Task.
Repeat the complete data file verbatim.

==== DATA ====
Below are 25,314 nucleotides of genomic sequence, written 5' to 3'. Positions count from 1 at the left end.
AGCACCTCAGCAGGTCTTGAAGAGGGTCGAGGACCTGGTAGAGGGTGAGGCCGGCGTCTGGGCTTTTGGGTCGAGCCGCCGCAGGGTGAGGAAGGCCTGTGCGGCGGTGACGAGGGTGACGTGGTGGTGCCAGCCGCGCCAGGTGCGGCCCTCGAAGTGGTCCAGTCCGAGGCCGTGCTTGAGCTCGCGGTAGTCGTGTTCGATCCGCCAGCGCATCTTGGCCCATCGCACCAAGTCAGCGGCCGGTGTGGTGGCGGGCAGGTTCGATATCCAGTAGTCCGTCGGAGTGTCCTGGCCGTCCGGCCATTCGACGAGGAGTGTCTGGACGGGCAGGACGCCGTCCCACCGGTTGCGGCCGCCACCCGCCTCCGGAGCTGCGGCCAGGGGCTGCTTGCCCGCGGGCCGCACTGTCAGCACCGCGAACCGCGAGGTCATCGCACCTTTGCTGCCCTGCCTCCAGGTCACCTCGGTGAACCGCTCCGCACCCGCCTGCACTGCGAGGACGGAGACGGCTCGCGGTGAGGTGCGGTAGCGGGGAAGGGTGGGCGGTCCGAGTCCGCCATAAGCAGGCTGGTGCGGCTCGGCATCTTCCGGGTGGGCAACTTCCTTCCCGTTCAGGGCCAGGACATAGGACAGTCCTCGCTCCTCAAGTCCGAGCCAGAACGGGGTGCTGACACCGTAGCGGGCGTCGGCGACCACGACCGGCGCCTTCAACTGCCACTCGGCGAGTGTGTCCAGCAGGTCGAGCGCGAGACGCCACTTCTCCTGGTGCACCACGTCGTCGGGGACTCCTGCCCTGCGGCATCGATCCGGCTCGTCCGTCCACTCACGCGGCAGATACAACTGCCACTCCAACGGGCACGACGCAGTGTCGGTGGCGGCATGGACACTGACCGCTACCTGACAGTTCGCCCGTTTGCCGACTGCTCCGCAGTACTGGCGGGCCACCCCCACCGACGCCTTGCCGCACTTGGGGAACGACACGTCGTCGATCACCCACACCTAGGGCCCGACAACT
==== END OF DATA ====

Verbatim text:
Below are 25,314 nucleotides of genomic sequence, written 5' to 3'. Positions count from 1 at the left end.
AGCACCTCAGCAGGTCTTGAAGAGGGTCGAGGACCTGGTAGAGGGTGAGGCCGGCGTCTGGGCTTTTGGGTCGAGCCGCCGCAGGGTGAGGAAGGCCTGTGCGGCGGTGACGAGGGTGACGTGGTGGTGCCAGCCGCGCCAGGTGCGGCCCTCGAAGTGGTCCAGTCCGAGGCCGTGCTTGAGCTCGCGGTAGTCGTGTTCGATCCGCCAGCGCATCTTGGCCCATCGCACCAAGTCAGCGGCCGGTGTGGTGGCGGGCAGGTTCGATATCCAGTAGTCCGTCGGAGTGTCCTGGCCGTCCGGCCATTCGACGAGGAGTGTCTGGACGGGCAGGACGCCGTCCCACCGGTTGCGGCCGCCACCCGCCTCCGGAGCTGCGGCCAGGGGCTGCTTGCCCGCGGGCCGCACTGTCAGCACCGCGAACCGCGAGGTCATCGCACCTTTGCTGCCCTGCCTCCAGGTCACCTCGGTGAACCGCTCCGCACCCGCCTGCACTGCGAGGACGGAGACGGCTCGCGGTGAGGTGCGGTAGCGGGGAAGGGTGGGCGGTCCGAGTCCGCCATAAGCAGGCTGGTGCGGCTCGGCATCTTCCGGGTGGGCAACTTCCTTCCCGTTCAGGGCCAGGACATAGGACAGTCCTCGCTCCTCAAGTCCGAGCCAGAACGGGGTGCTGACACCGTAGCGGGCGTCGGCGACCACGACCGGCGCCTTCAACTGCCACTCGGCGAGTGTGTCCAGCAGGTCGAGCGCGAGACGCCACTTCTCCTGGTGCACCACGTCGTCGGGGACTCCTGCCCTGCGGCATCGATCCGGCTCGTCCGTCCACTCACGCGGCAGATACAACTGCCACTCCAACGGGCACGACGCAGTGTCGGTGGCGGCATGGACACTGACCGCTACCTGACAGTTCGCCCGTTTGCCGACTGCTCCGCAGTACTGGCGGGCCACCCCCACCGACGCCTTGCCGCACTTGGGGAACGACACGTCGTCGATCACCCACACCTAGGGCCCGACAACT